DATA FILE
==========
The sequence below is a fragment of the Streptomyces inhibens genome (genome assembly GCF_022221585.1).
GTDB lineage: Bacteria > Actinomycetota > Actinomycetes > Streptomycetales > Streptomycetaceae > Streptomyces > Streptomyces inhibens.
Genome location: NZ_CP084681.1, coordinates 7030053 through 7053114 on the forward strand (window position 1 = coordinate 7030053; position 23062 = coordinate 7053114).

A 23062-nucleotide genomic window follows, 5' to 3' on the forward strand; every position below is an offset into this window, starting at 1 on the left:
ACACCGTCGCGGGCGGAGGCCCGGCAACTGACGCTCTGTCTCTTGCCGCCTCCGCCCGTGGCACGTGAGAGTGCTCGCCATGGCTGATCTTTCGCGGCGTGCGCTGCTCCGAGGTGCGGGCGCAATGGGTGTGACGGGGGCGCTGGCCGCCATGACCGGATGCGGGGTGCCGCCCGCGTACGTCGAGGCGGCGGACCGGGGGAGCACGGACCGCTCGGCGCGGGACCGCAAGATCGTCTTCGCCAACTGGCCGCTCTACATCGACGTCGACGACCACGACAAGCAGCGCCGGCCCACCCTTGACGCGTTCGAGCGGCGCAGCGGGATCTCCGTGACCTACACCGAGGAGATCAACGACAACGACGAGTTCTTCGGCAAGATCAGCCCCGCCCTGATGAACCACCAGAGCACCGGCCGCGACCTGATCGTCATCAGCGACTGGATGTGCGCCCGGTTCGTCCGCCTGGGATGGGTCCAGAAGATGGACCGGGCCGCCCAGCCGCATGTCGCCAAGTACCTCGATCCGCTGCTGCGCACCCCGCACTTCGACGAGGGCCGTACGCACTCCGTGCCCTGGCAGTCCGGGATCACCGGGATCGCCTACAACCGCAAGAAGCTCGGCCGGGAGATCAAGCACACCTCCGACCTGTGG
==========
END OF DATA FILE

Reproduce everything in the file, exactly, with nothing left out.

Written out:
The sequence below is a fragment of the Streptomyces inhibens genome (genome assembly GCF_022221585.1).
GTDB lineage: Bacteria > Actinomycetota > Actinomycetes > Streptomycetales > Streptomycetaceae > Streptomyces > Streptomyces inhibens.
Genome location: NZ_CP084681.1, coordinates 7030053 through 7053114 on the forward strand (window position 1 = coordinate 7030053; position 23062 = coordinate 7053114).

A 23062-nucleotide genomic window follows, 5' to 3' on the forward strand; every position below is an offset into this window, starting at 1 on the left:
ACACCGTCGCGGGCGGAGGCCCGGCAACTGACGCTCTGTCTCTTGCCGCCTCCGCCCGTGGCACGTGAGAGTGCTCGCCATGGCTGATCTTTCGCGGCGTGCGCTGCTCCGAGGTGCGGGCGCAATGGGTGTGACGGGGGCGCTGGCCGCCATGACCGGATGCGGGGTGCCGCCCGCGTACGTCGAGGCGGCGGACCGGGGGAGCACGGACCGCTCGGCGCGGGACCGCAAGATCGTCTTCGCCAACTGGCCGCTCTACATCGACGTCGACGACCACGACAAGCAGCGCCGGCCCACCCTTGACGCGTTCGAGCGGCGCAGCGGGATCTCCGTGACCTACACCGAGGAGATCAACGACAACGACGAGTTCTTCGGCAAGATCAGCCCCGCCCTGATGAACCACCAGAGCACCGGCCGCGACCTGATCGTCATCAGCGACTGGATGTGCGCCCGGTTCGTCCGCCTGGGATGGGTCCAGAAGATGGACCGGGCCGCCCAGCCGCATGTCGCCAAGTACCTCGATCCGCTGCTGCGCACCCCGCACTTCGACGAGGGCCGTACGCACTCCGTGCCCTGGCAGTCCGGGATCACCGGGATCGCCTACAACCGCAAGAAGCTCGGCCGGGAGATCAAGCACACCTCCGACCTGTGG